Club Active's Carrauntoohil Night Climb 29/05/15-30/05/15
Friday night/Saturday morning Club Active Staff & members take on Carrauntoohil, the highest peakon the island of Ireland. Located in County Kerry, Ireland it is 1,038 metres (3,406 ft) high and is the central peak of the Macgillycuddy's Reeks range. The ridge northward leads to Ireland's second-highest peak,Beenkeragh (1,010 m), while the ridge westward leads to the third-highest peak, Caher (1,001 m). Carrauntoohil overlooks three bowl-shaped valleys, each with its own lakes. To the east is Hag's Glen or Coomcallee (Com Caillí, "hollow of the Cailleach"), to the west is Coomloughra (Com Luachra, "hollow of the rushes") and to the south is Curragh More (Currach Mór, "great marsh").
The summit of Carrauntoohil
A steel cross, 5 metres (16 ft) tall, was erected on the summit in 1976 but was cut down by vandals in November 2014.The cross was re-erected on Saturday, Nov. 29.
Carrauntoohil is classed as a Furthby the Scottish Mountaineering Club, i.e. a three thousander footerfurth or "outside of" Scotland,which is why it is sometimes referred to as one of the Irish Munros.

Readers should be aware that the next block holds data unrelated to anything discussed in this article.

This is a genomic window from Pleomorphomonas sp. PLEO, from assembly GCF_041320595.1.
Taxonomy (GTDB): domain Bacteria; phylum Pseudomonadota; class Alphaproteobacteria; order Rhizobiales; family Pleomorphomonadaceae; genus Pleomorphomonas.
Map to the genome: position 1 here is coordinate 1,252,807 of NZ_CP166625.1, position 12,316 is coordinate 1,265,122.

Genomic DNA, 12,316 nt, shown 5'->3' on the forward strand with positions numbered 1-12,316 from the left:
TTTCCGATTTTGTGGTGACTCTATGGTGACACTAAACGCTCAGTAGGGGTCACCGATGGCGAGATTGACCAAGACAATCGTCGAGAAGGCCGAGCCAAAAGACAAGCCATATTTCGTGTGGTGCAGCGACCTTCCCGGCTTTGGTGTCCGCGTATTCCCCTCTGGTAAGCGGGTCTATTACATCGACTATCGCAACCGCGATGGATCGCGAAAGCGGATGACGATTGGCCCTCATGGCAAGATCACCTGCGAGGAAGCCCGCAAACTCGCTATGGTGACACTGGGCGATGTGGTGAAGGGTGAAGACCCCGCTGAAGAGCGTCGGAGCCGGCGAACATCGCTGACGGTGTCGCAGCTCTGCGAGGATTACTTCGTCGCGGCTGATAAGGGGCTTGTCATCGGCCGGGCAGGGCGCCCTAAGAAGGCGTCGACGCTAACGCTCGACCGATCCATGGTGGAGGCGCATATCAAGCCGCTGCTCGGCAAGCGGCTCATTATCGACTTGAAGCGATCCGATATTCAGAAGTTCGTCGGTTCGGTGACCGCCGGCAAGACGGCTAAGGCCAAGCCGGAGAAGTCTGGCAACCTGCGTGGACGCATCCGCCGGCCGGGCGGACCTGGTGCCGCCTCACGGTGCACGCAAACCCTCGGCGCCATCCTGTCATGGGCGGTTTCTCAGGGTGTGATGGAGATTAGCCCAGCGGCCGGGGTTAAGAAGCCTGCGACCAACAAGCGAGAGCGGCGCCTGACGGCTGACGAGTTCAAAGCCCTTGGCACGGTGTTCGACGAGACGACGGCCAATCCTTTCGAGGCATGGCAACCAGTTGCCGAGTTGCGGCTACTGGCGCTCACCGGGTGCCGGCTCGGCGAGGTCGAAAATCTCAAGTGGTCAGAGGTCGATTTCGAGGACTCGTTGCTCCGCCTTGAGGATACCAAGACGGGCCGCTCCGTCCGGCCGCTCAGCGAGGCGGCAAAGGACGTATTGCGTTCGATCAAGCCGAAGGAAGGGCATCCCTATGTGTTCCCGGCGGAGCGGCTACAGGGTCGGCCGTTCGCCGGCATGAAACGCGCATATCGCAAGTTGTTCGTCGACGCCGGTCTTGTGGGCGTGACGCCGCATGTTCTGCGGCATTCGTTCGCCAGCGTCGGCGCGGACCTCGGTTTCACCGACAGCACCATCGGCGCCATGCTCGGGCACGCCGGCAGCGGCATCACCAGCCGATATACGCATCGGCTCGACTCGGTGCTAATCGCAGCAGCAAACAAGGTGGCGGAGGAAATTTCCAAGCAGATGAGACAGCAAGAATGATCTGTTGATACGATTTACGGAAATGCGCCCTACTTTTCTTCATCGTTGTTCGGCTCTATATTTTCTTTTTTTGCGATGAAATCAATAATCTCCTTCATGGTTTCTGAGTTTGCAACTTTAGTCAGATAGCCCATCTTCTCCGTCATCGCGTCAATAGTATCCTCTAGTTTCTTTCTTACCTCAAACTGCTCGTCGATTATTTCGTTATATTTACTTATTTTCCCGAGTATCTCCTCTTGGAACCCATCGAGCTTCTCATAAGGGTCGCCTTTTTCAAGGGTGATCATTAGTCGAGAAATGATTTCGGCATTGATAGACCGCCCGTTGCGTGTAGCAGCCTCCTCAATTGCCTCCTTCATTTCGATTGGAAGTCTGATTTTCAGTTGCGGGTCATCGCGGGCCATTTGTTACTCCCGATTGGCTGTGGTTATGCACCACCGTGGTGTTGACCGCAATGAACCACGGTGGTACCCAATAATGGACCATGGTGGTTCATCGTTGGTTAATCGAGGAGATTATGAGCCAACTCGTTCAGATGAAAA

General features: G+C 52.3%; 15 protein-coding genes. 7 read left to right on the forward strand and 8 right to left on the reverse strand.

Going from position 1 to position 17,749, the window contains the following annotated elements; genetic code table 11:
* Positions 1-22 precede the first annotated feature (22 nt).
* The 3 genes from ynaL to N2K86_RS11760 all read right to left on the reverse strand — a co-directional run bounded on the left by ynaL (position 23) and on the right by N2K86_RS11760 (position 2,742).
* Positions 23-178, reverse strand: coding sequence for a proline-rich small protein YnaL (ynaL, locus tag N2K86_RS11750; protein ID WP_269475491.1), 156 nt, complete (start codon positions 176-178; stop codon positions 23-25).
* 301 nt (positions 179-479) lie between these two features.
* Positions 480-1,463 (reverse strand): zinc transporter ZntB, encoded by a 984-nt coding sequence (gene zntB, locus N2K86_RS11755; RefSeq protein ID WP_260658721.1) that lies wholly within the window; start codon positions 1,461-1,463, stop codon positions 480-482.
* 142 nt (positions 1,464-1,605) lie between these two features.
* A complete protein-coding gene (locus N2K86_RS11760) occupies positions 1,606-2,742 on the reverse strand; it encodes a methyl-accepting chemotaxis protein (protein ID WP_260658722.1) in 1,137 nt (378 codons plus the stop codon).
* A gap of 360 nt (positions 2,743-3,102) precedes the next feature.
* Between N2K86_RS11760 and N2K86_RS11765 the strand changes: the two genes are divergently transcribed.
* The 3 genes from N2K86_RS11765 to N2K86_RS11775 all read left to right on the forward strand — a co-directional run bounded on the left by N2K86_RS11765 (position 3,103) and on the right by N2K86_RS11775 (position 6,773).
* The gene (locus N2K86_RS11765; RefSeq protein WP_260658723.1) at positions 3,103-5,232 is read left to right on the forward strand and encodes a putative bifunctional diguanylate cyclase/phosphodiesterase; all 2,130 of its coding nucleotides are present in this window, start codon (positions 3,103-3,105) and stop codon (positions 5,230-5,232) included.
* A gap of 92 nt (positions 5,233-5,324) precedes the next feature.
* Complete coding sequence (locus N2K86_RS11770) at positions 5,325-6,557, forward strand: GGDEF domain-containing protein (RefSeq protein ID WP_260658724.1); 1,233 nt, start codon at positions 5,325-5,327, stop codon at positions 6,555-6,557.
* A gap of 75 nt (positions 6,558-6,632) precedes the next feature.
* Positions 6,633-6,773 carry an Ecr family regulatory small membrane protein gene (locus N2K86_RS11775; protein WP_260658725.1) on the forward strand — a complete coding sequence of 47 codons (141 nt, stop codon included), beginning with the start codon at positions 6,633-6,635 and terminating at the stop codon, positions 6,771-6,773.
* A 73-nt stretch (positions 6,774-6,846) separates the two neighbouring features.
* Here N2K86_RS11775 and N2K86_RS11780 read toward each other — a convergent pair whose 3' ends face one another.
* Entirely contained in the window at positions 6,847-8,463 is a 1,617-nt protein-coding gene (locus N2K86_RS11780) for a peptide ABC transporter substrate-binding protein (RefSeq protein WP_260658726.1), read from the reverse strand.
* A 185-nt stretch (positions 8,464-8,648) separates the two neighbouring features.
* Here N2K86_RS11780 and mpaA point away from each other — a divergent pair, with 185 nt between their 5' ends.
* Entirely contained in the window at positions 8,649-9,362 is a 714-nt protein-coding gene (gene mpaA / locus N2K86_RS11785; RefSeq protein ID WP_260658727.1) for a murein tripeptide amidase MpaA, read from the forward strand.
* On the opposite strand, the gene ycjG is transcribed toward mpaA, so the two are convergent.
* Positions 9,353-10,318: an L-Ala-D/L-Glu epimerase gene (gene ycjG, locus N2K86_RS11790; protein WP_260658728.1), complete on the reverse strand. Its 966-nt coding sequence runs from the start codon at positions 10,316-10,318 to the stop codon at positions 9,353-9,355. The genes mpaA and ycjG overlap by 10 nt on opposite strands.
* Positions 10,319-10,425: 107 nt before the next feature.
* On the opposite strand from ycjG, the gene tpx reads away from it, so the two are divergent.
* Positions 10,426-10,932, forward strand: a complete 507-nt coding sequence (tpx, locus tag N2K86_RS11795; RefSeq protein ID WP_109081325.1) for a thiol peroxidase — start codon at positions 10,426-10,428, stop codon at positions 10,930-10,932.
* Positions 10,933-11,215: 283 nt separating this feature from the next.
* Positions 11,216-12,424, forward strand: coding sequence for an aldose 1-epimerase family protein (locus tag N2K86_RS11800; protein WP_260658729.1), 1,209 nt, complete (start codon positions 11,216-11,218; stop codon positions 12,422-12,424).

The mountain's name has a number of spellings and theories of origin.'Carrauntoohil' is the most common spelling of the name, and is the one used by Ordnance Survey Ireland. Other spellings include 'Carrantoohil', 'Carrantouhil', 'Carrauntouhil' and 'Carrantuohill'. These are anglicizations of an Irish placename, but its origins and meaning are not clear. "Unlike some lesser peaks, such as Mangerton or Croagh Patrick, it is not mentioned in any surviving early Irish texts".The official Irish name isCorrán Tuathail. This has been interpreted as "inverted sickle" or "Tuathal's sickle", Tuathal being a male firstname.However, one of the earliest mentions of the mountain, by Isaac Weld in 1812, refers to it as 'Gheraun-Tuel'. This suggests that the first element was géarán ("fang")—which is found in the names of other Kerry mountains—and that an earlier name may have been Géarán Tuathail ("Tuathal's fang").
The northeast face of Carrauntoohil with Bro O'Shea's Gulley on the right
The mountain is most often climbed from the north-east, along the Hag's Glen and up the steep Devil's Ladder to the col between Carrauntoohil and Cnoc na Toinne, and then north-west to the summit. The route has become more dangerous in recent years due to loose stones and crowding. No special equipment is needed to climb the mountain, but caution is advised. Alternatively, one can walk the two other 1,000 m peaks in a "horseshoe" trip, starting from the west. The traverse from highest point to the second highest involves a light scramble.
Spaces are still available but very few it's €70 to do the climb which includes bus and breakfast, Call 0469011222 for info or drop into the club to talk to one of our friendly team. Bring it on!!!!!!!!!!!!!